A guest post by N0rdy.
The concept of charter schools is completely irrelevant to the NZ education context.
A couple of years ago I visited schools in the UK to investigate innovative practice in teaching and learning. I visited independent (what they call ‘public’ schools), state and academy schools (these are the equivalent of the charter schools in the US, controversially brought in by the Blair Government and about to be extended by the Tories.)
The two academy schools which I visited in highly underprivileged areas were extraordinary. They had inspirational leaders, who had developed school-based curriculum programmes which were relevant to the students in their schools. The focus was on students developing their learning capacity rather than content. Much of the learning was cross-curricular and self-directed. The students were highly engaged in their learning. A range of clever interventions were used to keep students on track with their learning. This included heavy involvement of parents in their kids’ learning. Restorative practices were being successfully utilised in place of heavy-handed discipline.
How had this been possible? The UK state school system is highly centralised (and the US system is even worse). There are several layers of national and regional education bureaucracy which control school budgets, appointments and resources. The curriculum they implement is highly prescriptive, emphasising the specific content and skills which have to be covered at each level in each school. By allowing communities to run their schools for themselves, charter/academy schools bypass the education authorities and develop their own curriculum and approaches. But, how will Charter Schools function in New Zealand? Through Lange’s ‘Tomorrow’s Schools’ Reforms, we had our education revolution in the late 1980s. The Department of Education was abolished, and the regional education boards scrapped. Boards of Trustees have their own charters by which they govern the schools their kids attend, they employ staff, set budgets and make all the key decisions about the school. Additionally, during the term of the Clark Government, a new curriculum was developed which gave schools incredible autonomy to develop learning programmes which meet their needs of the students. It is the envy of the world.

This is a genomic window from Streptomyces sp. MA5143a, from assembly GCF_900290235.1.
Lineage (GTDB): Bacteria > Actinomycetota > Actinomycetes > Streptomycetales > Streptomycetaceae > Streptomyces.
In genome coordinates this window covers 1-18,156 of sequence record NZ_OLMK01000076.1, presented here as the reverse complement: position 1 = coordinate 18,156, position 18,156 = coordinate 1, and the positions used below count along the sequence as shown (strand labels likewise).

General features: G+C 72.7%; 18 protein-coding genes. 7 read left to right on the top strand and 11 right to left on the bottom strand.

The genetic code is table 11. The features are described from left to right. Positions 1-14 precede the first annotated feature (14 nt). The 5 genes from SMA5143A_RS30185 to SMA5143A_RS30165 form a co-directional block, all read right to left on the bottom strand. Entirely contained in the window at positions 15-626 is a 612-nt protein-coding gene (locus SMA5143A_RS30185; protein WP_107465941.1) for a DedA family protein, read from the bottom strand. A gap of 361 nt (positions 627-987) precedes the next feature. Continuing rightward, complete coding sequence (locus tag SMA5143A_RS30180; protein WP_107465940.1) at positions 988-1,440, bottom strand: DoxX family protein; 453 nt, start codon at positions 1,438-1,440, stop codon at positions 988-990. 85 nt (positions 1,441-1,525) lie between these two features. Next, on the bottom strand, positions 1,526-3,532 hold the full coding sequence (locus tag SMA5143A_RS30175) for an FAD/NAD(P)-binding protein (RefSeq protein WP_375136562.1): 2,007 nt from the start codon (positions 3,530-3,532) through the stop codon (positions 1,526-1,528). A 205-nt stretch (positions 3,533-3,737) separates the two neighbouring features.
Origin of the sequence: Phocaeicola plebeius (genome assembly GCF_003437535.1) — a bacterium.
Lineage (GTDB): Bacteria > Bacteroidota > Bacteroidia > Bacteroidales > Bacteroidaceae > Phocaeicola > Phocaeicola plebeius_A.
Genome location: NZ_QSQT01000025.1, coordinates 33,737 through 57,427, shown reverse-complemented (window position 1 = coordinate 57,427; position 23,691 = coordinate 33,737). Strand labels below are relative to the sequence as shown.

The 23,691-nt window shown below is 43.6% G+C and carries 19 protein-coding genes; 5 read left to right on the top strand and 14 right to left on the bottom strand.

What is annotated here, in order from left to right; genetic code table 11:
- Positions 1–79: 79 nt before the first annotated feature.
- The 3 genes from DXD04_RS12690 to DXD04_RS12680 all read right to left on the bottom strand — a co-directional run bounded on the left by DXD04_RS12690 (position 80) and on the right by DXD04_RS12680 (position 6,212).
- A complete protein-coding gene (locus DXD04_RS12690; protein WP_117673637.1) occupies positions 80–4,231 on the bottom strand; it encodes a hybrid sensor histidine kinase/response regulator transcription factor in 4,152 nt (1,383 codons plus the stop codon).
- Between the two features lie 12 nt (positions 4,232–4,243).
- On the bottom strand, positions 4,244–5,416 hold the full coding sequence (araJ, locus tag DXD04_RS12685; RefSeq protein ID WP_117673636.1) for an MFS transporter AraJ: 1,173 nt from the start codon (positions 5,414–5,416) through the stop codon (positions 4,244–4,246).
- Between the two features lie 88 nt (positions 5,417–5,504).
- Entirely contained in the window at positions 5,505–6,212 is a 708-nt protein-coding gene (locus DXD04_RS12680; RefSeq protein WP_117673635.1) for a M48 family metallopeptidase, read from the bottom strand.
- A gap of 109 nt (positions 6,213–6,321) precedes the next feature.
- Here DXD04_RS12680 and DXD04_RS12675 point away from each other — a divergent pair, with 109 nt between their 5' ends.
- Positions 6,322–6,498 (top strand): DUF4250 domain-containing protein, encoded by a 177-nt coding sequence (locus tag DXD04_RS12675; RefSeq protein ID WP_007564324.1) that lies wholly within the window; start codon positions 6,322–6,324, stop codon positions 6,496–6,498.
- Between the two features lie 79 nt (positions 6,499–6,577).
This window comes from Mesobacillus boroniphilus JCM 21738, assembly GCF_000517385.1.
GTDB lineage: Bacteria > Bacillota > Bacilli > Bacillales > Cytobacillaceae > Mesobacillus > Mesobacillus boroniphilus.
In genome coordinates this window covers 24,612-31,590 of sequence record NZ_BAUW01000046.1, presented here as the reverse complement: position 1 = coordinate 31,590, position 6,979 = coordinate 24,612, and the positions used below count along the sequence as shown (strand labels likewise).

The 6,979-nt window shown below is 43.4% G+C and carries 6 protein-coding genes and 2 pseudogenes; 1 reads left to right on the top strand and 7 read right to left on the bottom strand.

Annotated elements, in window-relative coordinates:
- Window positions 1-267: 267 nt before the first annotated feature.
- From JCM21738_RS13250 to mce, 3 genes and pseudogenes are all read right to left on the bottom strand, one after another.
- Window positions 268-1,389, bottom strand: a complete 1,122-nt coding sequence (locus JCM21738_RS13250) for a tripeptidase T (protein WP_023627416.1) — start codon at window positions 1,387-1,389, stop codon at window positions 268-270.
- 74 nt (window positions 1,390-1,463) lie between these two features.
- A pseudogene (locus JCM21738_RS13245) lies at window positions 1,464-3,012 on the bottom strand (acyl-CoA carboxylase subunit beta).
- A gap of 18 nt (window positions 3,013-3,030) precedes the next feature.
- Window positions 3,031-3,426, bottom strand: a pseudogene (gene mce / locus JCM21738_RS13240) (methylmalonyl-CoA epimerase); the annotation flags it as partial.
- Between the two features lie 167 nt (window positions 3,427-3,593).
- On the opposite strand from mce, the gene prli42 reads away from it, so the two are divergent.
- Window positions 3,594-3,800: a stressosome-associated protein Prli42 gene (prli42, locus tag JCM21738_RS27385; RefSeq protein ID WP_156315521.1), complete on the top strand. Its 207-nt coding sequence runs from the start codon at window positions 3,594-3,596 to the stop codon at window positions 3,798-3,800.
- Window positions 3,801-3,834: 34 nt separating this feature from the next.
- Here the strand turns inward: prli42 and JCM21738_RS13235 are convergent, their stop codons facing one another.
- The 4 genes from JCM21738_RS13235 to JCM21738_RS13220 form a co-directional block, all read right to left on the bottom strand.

In short, we already have a highly autonomous school system. (This is why teachers have been so opposed to the National [Party] Standards which force teachers to move away from student-centred and interdisciplinary approaches enabled by the curriculum to focus solely on the teacher instruction on reading and writing.)
Banks, Key and Parata are twenty years late on this one. We have problems in New Zealand schools, but a lack of independence from centralised control is not one of them. They have shown that in education they have no ideas of their own by importing a solution to a problem in the UK and the USA which doesn’t exist here.